Let's go back to January 2006. (I should say, after the capture of Shalhevet, the attack on Gaza escalated very sharply: huge attack, large-scale destruction, destroyed the power systems, the water systems, the sewage systems, and so on. But that was considered okay too after this "outrage", which still today is put forth as the main reason for refusing a ceasefire and a setttlement.)
Well, in order to overturn the election, the United States and Israel went farther: they armed a military force, a paramilitary force, led by Fatah strongman Mohammed Dahlan (you know, a tough thug), whose task was to carry out a military coup in Gaza to overthrow the elected government. Well, that failed. Hamas preempted it. And that led to new attacks and a strengthened seige. But also the US and Israel didn't stop there. A US general was sent, General Keith Dayton, to train a paramilitary force, with the help of Jordan, which would be the Fatah paramilitary force. And here we get back to Kerry. He gives a reason to explain why Israel now has a "legitimate" Palestinian "partner": the reason is the Dayton-run paramilitary force, which he says is really good. In fact, he says it's the most important development to show Palestinian legitimacy. And our goal – our primary goal – , he said, is to strengthen General Dayton's efforts to train Palestinian security forces to "keep order" in the West Bank and to "fight terror". And then he says, "Recent developments have been extremely encouraging: During the invasion of Gaza, Palestinian Security Forces were largely successful in maintaining calm in the West Bank amidst widespread expectations of civil unrest. …More has to be done, but we can help" extending this force.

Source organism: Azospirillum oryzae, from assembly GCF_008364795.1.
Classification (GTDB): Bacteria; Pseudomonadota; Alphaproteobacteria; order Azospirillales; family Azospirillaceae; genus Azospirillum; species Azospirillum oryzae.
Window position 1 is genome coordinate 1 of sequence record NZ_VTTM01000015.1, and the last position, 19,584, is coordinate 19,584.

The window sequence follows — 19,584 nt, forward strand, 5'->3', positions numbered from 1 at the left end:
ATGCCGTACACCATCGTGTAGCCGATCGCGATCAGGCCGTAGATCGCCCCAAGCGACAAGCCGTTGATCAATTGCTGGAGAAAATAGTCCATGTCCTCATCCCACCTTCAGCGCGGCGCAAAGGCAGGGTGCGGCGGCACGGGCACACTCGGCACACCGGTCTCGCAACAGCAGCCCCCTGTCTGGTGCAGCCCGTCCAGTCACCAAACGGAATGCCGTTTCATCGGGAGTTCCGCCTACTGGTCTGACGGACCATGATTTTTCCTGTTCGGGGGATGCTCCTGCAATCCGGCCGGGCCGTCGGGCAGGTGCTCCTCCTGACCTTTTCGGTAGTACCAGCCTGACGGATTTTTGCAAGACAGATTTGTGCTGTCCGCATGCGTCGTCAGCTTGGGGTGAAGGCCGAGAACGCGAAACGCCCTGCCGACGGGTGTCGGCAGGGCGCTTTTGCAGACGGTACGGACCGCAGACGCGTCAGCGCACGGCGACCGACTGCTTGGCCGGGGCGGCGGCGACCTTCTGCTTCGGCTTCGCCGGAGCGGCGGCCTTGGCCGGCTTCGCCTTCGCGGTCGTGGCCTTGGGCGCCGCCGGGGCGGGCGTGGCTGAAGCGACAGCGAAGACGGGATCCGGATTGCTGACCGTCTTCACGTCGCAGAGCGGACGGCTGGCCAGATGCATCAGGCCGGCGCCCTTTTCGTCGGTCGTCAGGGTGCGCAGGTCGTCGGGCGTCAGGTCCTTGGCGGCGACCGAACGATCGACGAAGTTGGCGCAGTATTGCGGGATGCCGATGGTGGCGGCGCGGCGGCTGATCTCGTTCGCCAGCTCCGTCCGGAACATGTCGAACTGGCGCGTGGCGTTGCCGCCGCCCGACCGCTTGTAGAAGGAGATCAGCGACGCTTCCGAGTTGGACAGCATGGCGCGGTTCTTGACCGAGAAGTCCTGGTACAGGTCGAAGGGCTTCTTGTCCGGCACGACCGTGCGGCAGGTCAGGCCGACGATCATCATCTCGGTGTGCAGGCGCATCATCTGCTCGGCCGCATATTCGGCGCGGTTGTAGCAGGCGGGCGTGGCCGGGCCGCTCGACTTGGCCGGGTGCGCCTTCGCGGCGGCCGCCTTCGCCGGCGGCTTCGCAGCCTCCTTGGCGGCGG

Well, to translate that into English: During the Israeli invasion of Gaza, it was expected that there would be protests in the West Bank. You know, it's the same country after all. But thanks to the US-trained paramilitary forces, they were able to keep the population under control, and there was no expression of sympathy for the people being slaughtered in Gaza. And that's, as Kerry says, "extremely encouraging" and we have to do more. Well, the US has a lot of experience in this, in fact unique experience. It goes back a century, since the US established the Philippine Constabulary to try to control the Philippines. After invading it and killing a couple hundred thousand people, there was a lot of unrest. But the US did succeed, in complicated and sophisticated measures, to create a Philippine paramilitary force, which still pretty much runs the country; that's one of the reasons why the country is kind of a basket case, and it's a century later. And it's happened over and over: the national guards in the Caribbean and Central America, the paramilitary forces in Columbia, which were responsible for, you know, huge atrocities in the last couple of decades. And in fact the military forces themselves, which, for example in Columbia, just cooperate with the paramilitaries; [they are] part of them essentially. And other armies too. So we got a century of experience in how to control populations with collaborationist paramilitary and military forces. So we should be able to achieve it in the West Bank too. And that's, for Kerry, most "encouraging". It includes his own experience in Vietnam, where the Saigon army was such a force; its task was to control the population and prevent them from achieving any form of self-determination. And so, yes, we're pretty good at that.